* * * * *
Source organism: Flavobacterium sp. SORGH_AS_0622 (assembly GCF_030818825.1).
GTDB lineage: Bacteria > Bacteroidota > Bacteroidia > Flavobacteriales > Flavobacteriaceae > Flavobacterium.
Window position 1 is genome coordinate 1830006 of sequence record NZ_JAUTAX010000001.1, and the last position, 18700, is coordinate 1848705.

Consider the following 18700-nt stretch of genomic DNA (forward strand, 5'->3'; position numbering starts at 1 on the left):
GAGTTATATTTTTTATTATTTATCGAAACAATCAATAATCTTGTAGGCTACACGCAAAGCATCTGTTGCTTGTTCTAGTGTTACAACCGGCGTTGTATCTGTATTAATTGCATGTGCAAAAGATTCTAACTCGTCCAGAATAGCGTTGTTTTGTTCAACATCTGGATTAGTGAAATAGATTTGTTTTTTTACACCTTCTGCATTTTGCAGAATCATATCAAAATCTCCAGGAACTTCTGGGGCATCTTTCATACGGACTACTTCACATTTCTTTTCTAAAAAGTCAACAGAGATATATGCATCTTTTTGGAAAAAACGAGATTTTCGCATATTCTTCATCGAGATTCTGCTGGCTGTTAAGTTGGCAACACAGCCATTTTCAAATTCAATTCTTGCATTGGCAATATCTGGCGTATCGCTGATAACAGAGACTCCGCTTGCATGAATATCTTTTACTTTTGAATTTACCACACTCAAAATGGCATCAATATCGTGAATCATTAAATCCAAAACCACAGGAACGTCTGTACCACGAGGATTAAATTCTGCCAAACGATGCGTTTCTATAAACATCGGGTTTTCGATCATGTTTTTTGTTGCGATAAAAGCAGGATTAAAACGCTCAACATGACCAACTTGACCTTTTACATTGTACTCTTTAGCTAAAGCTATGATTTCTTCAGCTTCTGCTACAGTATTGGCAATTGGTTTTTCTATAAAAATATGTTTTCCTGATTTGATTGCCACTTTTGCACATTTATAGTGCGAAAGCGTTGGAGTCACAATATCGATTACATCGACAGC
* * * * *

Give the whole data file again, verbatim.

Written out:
Source organism: Flavobacterium sp. SORGH_AS_0622 (assembly GCF_030818825.1).
GTDB lineage: Bacteria > Bacteroidota > Bacteroidia > Flavobacteriales > Flavobacteriaceae > Flavobacterium.
Window position 1 is genome coordinate 1830006 of sequence record NZ_JAUTAX010000001.1, and the last position, 18700, is coordinate 1848705.

Consider the following 18700-nt stretch of genomic DNA (forward strand, 5'->3'; position numbering starts at 1 on the left):
GAGTTATATTTTTTATTATTTATCGAAACAATCAATAATCTTGTAGGCTACACGCAAAGCATCTGTTGCTTGTTCTAGTGTTACAACCGGCGTTGTATCTGTATTAATTGCATGTGCAAAAGATTCTAACTCGTCCAGAATAGCGTTGTTTTGTTCAACATCTGGATTAGTGAAATAGATTTGTTTTTTTACACCTTCTGCATTTTGCAGAATCATATCAAAATCTCCAGGAACTTCTGGGGCATCTTTCATACGGACTACTTCACATTTCTTTTCTAAAAAGTCAACAGAGATATATGCATCTTTTTGGAAAAAACGAGATTTTCGCATATTCTTCATCGAGATTCTGCTGGCTGTTAAGTTGGCAACACAGCCATTTTCAAATTCAATTCTTGCATTGGCAATATCTGGCGTATCGCTGATAACAGAGACTCCGCTTGCATGAATATCTTTTACTTTTGAATTTACCACACTCAAAATGGCATCAATATCGTGAATCATTAAATCCAAAACCACAGGAACGTCTGTACCACGAGGATTAAATTCTGCCAAACGATGCGTTTCTATAAACATCGGGTTTTCGATCATGTTTTTTGTTGCGATAAAAGCAGGATTAAAACGCTCAACATGACCAACTTGACCTTTTACATTGTACTCTTTAGCTAAAGCTATGATTTCTTCAGCTTCTGCTACAGTATTGGCAATTGGTTTTTCTATAAAAATATGTTTTCCTGATTTGATTGCCACTTTTGCACATTTATAGTGCGAAAGCGTTGGAGTCACAATATCGATTACATCGACAGC